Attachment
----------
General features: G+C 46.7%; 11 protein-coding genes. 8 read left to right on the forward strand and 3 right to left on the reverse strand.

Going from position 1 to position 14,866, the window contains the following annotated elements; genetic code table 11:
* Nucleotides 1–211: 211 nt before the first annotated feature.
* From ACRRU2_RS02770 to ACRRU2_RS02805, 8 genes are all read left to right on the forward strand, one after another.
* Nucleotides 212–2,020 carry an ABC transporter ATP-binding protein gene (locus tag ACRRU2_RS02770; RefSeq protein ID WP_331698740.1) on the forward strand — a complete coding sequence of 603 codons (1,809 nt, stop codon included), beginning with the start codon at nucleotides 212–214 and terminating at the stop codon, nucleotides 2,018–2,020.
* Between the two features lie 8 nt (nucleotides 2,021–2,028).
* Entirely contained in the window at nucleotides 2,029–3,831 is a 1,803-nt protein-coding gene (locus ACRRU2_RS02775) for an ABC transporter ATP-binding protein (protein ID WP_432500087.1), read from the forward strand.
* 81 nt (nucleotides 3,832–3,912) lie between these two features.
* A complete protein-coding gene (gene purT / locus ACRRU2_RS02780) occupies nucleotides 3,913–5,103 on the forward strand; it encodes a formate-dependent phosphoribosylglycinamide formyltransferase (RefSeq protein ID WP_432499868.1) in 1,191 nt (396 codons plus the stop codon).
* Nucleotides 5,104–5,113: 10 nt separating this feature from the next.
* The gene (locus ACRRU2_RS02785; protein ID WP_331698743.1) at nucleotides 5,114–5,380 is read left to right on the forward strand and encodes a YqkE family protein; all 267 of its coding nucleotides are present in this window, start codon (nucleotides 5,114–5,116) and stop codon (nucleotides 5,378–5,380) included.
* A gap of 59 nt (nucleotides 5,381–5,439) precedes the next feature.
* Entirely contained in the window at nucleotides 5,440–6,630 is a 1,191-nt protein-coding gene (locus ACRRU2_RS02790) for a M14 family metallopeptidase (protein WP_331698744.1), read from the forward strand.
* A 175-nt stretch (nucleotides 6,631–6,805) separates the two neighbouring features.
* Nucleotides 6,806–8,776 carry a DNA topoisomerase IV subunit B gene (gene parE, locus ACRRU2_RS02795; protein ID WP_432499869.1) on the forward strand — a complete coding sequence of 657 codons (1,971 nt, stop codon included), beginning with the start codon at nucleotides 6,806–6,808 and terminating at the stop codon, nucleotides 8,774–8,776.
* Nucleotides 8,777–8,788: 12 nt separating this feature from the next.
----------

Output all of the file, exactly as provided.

General features: G+C 46.7%; 11 protein-coding genes. 8 read left to right on the forward strand and 3 right to left on the reverse strand.

Going from position 1 to position 14,866, the window contains the following annotated elements; genetic code table 11:
* Nucleotides 1–211: 211 nt before the first annotated feature.
* From ACRRU2_RS02770 to ACRRU2_RS02805, 8 genes are all read left to right on the forward strand, one after another.
* Nucleotides 212–2,020 carry an ABC transporter ATP-binding protein gene (locus tag ACRRU2_RS02770; RefSeq protein ID WP_331698740.1) on the forward strand — a complete coding sequence of 603 codons (1,809 nt, stop codon included), beginning with the start codon at nucleotides 212–214 and terminating at the stop codon, nucleotides 2,018–2,020.
* Between the two features lie 8 nt (nucleotides 2,021–2,028).
* Entirely contained in the window at nucleotides 2,029–3,831 is a 1,803-nt protein-coding gene (locus ACRRU2_RS02775) for an ABC transporter ATP-binding protein (protein ID WP_432500087.1), read from the forward strand.
* 81 nt (nucleotides 3,832–3,912) lie between these two features.
* A complete protein-coding gene (gene purT / locus ACRRU2_RS02780) occupies nucleotides 3,913–5,103 on the forward strand; it encodes a formate-dependent phosphoribosylglycinamide formyltransferase (RefSeq protein ID WP_432499868.1) in 1,191 nt (396 codons plus the stop codon).
* Nucleotides 5,104–5,113: 10 nt separating this feature from the next.
* The gene (locus ACRRU2_RS02785; protein ID WP_331698743.1) at nucleotides 5,114–5,380 is read left to right on the forward strand and encodes a YqkE family protein; all 267 of its coding nucleotides are present in this window, start codon (nucleotides 5,114–5,116) and stop codon (nucleotides 5,378–5,380) included.
* A gap of 59 nt (nucleotides 5,381–5,439) precedes the next feature.
* Entirely contained in the window at nucleotides 5,440–6,630 is a 1,191-nt protein-coding gene (locus ACRRU2_RS02790) for a M14 family metallopeptidase (protein WP_331698744.1), read from the forward strand.
* A 175-nt stretch (nucleotides 6,631–6,805) separates the two neighbouring features.
* Nucleotides 6,806–8,776 carry a DNA topoisomerase IV subunit B gene (gene parE, locus ACRRU2_RS02795; protein ID WP_432499869.1) on the forward strand — a complete coding sequence of 657 codons (1,971 nt, stop codon included), beginning with the start codon at nucleotides 6,806–6,808 and terminating at the stop codon, nucleotides 8,774–8,776.
* Nucleotides 8,777–8,788: 12 nt separating this feature from the next.